Encyclopedia Astronautica
Titan 402A/IUS


American orbital launch vehicle. Version of Titan 4 with IUS upper stages.

Gross mass: 910,000 kg (2,000,000 lb).
Height: 54.00 m (177.00 ft).
Diameter: 3.05 m (10.00 ft).
Thrust: 14,200.00 kN (3,192,200 lbf).
Apogee: 40,000 km (24,000 mi).
First Launch: 1989.06.14.
Last Launch: 1994.12.22.
Number: 3 .

More... - Chronology...


Associated Countries
Associated Spacecraft
  • DSP American military early warning satellite. 23 launches, 1970.11.06 (IMEWS 1) to 2007.11.11 (USA 176). An evolving series of satellites built by the United States to detect intercontinental ballistic missiles on launch. More...

See also
  • Titan The Titan launch vehicle family was developed by the United States Air Force to meet its medium lift requirements in the 1960's. The designs finally put into production were derived from the Titan II ICBM. Titan outlived the competing NASA Saturn I launch vehicle and the Space Shuttle for military launches. It was finally replaced by the USAF's EELV boosters, the Atlas V and Delta IV. Although conceived as a low-cost, quick-reaction system, Titan was not successful as a commercial launch vehicle. Air Force requirements growth over the years drove its costs up - the Ariane using similar technology provided lower-cost access to space. More...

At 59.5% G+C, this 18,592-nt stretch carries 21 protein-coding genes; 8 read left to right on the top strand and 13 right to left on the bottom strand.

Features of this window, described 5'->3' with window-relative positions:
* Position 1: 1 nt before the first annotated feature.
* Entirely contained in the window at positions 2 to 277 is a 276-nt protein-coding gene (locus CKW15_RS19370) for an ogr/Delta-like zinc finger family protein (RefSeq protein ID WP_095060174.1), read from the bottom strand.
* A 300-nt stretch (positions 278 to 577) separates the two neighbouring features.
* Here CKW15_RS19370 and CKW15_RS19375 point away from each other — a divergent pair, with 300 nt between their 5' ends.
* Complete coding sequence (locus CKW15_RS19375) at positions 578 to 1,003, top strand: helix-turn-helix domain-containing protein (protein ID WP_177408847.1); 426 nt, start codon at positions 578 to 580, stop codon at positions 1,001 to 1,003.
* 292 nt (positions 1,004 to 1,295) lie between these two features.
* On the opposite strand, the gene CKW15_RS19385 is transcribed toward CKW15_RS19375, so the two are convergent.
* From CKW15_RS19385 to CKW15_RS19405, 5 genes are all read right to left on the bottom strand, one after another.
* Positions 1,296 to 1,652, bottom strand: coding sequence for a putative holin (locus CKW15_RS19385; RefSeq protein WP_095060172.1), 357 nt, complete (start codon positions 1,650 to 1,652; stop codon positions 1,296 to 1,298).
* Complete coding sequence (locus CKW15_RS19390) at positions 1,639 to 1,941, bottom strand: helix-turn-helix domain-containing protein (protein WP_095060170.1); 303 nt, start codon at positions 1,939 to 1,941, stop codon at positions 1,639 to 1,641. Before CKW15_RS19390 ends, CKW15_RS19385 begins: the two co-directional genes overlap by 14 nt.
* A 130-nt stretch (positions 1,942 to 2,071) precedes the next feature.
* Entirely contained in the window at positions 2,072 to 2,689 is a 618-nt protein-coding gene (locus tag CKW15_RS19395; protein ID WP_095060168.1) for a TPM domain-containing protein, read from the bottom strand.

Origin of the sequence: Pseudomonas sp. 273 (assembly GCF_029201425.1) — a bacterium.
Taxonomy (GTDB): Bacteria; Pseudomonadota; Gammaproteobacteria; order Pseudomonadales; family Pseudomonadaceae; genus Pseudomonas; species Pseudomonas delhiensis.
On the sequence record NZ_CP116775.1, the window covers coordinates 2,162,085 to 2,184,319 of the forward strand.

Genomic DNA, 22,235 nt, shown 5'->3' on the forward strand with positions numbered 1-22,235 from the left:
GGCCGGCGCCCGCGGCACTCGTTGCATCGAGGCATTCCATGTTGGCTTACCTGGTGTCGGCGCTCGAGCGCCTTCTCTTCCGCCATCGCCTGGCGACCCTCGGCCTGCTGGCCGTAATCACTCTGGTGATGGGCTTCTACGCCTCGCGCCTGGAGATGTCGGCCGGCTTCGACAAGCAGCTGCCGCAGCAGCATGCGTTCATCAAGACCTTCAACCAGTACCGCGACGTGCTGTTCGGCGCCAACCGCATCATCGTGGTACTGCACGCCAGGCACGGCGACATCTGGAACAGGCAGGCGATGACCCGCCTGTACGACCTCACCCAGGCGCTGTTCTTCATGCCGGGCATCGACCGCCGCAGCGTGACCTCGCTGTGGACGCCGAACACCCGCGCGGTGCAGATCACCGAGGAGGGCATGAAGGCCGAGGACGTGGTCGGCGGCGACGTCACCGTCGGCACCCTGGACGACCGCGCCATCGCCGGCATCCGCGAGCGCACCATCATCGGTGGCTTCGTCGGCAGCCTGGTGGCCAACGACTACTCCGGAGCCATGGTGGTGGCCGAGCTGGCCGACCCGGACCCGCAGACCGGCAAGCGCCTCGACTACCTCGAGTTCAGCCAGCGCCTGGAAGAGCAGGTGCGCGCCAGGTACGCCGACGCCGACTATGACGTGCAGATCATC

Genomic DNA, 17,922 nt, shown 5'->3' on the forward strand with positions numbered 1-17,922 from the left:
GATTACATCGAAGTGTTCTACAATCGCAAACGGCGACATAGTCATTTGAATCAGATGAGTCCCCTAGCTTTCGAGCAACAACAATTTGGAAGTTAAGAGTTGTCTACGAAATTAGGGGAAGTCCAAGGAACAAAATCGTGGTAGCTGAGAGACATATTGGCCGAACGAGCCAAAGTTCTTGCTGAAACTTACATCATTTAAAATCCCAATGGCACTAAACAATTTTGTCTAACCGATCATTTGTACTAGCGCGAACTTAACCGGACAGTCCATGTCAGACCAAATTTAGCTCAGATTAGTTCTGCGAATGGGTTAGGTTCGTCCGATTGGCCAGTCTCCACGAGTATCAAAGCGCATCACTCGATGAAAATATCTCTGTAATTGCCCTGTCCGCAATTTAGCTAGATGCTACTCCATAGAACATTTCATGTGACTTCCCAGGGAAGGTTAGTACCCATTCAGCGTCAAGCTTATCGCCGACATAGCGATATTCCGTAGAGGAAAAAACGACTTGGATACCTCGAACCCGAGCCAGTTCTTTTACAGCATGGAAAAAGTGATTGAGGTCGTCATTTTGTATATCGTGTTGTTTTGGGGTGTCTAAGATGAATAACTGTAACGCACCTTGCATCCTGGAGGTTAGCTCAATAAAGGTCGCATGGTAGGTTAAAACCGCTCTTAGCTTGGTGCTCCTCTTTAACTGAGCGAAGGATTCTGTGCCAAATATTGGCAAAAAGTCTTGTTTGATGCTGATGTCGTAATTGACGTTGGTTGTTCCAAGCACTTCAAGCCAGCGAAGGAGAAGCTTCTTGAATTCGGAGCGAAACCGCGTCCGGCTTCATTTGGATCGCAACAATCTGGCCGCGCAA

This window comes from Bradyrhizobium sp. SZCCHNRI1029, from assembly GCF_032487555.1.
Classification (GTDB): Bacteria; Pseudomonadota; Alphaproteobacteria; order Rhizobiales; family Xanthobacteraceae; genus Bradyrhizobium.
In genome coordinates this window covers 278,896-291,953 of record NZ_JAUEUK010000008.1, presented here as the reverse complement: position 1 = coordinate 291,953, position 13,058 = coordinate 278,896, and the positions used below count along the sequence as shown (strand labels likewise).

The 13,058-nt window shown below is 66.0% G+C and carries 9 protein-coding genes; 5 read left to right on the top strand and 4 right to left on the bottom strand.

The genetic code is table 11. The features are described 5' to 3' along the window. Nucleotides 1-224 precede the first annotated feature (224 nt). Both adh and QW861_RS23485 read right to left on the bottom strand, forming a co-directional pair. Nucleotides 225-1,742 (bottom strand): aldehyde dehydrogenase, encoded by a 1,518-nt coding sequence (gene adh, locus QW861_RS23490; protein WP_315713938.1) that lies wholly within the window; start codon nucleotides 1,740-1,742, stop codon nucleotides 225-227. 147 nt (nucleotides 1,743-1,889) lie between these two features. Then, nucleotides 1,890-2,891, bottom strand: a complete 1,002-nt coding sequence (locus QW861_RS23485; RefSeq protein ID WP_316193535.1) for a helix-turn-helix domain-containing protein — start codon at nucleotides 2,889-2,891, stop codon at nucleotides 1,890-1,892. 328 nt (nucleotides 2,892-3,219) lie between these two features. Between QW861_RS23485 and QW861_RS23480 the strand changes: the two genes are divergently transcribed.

Associated Manufacturers and Agencies
  • Martin American manufacturer of rockets, spacecraft, and rocket engines. Martin Marietta Astronautics Group (1956), Denver, CO, USA. More...

Associated Launch Sites
  • Cape Canaveral America's largest launch center, used for all manned launches. Today only six of the 40 launch complexes built here remain in use. Located at or near Cape Canaveral are the Kennedy Space Center on Merritt Island, used by NASA for Saturn V and Space Shuttle launches; Patrick AFB on Cape Canaveral itself, operated the US Department of Defense and handling most other launches; the commercial Spaceport Florida; the air-launched launch vehicle and missile Drop Zone off Mayport, Florida, located at 29.00 N 79.00 W, and an offshore submarine-launched ballistic missile launch area. All of these take advantage of the extensive down-range tracking facilities that once extended from the Cape, through the Caribbean, South Atlantic, and to South Africa and the Indian Ocean. More...